• Daniel @ LowEndTalk:

        Also, BSD is the basis for Apples Open Source Kernel (Darwin)

        April 28, 2011 @ 5:37 pm | Reply
    • A better question is, “What is the bad thing about FreeBSD?” :) Sorry I have conformational bias towards BSD, even coming from a SCO/AIX administrator background. I hate AIX :)

      April 28, 2011 @ 6:30 pm | Reply
      • I hate SCO :) Worked as a developer/admin guy for some SCO OpenServer/UnixWare boxes back in the late ’90s.

        April 29, 2011 @ 2:02 am | Reply
        • Darren Young:

          I agree. I was a AIX developer and HPUX administrator for a decade or so. /me killed himself every night, but for some reason I woke up every morning… hated it.

          April 29, 2011 @ 2:47 am | Reply
        • Ditto but it;s what I came up with. I feel more comfortable with the BSDs. I know the commands more so that with Linux based OSes.

          When ever I;m going server work, I’m flipping back between putty and google and my notes.

          April 29, 2011 @ 9:29 pm | Reply
    • No-one has said it so I think someone needs to make the comment that FreeBSD is definitely better. BSD is a better breed. I suggest you start using it and find out for yourself. You may find some things harder but overall I expect you will find most things are also better. There’s no substitute for quality.

      April 30, 2013 @ 6:58 am | Reply
  3. Also, is there any test IP?

    April 28, 2011 @ 1:12 pm | Reply
  4. @Youkai: To solve your wonder, we issue a /96 to each guest operating system because we only issue a /64 to each host’s VLAN. Its much easier, efficient and less confusing to most* of our end users to give them a block size /96 (although I admit a /64 would be nicer for each user), versus giving them (random) IPv6 IPs, Forcing them to IPv6_4 tunnel hike it, etc.

    Hopefully this helps solve the mystery behind our veraciousness IPv6 allocations ;)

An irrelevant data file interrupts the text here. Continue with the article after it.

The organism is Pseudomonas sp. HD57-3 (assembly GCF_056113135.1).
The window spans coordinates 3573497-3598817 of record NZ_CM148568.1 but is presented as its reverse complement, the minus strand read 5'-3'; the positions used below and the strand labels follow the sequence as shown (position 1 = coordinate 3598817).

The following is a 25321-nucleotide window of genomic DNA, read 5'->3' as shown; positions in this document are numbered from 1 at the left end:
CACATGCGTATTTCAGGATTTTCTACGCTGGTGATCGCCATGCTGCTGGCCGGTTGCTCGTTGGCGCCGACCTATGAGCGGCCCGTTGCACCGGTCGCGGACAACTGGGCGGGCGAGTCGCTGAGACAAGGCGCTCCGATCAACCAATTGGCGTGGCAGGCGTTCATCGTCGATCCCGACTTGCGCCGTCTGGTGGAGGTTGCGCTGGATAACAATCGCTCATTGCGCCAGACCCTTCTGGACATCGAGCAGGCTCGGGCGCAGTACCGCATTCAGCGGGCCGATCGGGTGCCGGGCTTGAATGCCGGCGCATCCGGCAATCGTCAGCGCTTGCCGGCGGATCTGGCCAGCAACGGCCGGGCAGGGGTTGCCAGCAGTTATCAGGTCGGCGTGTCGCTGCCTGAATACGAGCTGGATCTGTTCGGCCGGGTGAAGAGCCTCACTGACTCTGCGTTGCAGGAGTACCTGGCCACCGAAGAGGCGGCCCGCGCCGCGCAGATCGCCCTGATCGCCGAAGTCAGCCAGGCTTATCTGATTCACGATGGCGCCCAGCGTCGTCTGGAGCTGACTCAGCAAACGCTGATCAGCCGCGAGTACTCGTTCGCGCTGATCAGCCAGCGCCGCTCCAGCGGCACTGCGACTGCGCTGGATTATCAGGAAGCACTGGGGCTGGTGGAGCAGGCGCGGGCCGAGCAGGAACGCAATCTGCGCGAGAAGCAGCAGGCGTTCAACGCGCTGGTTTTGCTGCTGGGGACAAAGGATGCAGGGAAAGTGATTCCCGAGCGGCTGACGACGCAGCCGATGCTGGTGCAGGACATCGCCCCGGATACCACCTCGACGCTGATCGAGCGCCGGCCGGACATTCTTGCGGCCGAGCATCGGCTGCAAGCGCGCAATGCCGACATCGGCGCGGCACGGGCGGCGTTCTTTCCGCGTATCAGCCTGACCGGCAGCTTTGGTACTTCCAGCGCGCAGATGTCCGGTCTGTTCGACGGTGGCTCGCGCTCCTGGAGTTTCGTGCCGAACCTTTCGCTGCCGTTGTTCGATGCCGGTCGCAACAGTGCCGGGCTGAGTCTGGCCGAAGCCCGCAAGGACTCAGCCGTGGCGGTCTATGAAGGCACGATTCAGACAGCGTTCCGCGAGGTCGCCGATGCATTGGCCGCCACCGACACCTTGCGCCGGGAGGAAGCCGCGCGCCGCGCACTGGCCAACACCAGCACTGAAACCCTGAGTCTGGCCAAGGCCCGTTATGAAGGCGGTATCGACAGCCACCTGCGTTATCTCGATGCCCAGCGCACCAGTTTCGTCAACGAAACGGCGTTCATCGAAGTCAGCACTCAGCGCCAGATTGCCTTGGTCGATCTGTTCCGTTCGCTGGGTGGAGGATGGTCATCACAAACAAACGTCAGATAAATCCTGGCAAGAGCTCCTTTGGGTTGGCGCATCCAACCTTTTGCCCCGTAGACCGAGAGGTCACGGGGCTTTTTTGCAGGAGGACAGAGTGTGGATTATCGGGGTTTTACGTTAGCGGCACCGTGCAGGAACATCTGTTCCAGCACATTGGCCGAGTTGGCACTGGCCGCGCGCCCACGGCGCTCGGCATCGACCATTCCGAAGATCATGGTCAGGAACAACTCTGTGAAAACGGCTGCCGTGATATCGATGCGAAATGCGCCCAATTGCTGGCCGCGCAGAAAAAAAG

April 28, 2011 @ 1:31 pm | Reply
    • Youkai:

      Right, I see how you got there.

      I’m pretty sure the right thing to do is to continue using the /64 on each VLAN, but then route a separate, larger block over it. (e.g. Assign your upstream router to ::1/64 and the VM host to ::2/64, and then route a /48 to ::2). Then you put a /64 on each HostVM virtual interface, with the same ::1/64 = Host and ::2/64 = VM setup, and then route a /56 (out of the /48) to the ::2.

      That way you have nice /64s on each link, but each of your clients gets their own /48 to do whatever with — say, route down a VPN, or whatever. No tunnels or random (SLAAC?) IPs needed.

      April 29, 2011 @ 3:21 am | Reply
  5. Tom Kenney:

    Ordered a 512MB box from Encept back when they were called Host Ossim in February of 2009. Only had two down times, both planned and then a time when I screwed my own box up. Going to grab up another with this promo, its $3.50 cheaper than they’ve ever had it on their site!!!!

    April 28, 2011 @ 1:54 pm | Reply
  6. BSDmonkey:

    Been around the block with freebsd and openbsd vps providers, a lot have come and gone. Signed up about two hours ago via LEB and paid. Provisioning was not instant, which was fine, took all of fifteen minutes. Installed and initial configuration done. Very fast on the disk i/o and cpu time. Network seems stable and is only a hop from one of the freebsd ftp mirrors!

    Will update in a few months once I really get a feel for it. So far, Thumbs up!

    April 28, 2011 @ 5:27 pm | Reply
  7. MBGear:

    Could someone update me on FreeBSD’s performance under XEN. I had heard ( never verified it ) that FreeBSD – XEN was not the perfect combination. Maybe version 8 has resolved these issues ( don’t know ). To note that they offer version 8.1 ( latest is 8.2, released this year ).

    April 28, 2011 @ 5:30 pm | Reply
    • I feel the performance with FreeBSD under Xen-HVM is very good. If it wasn’t, we wouldn’t be selling it :)

      April 29, 2011 @ 2:19 am | Reply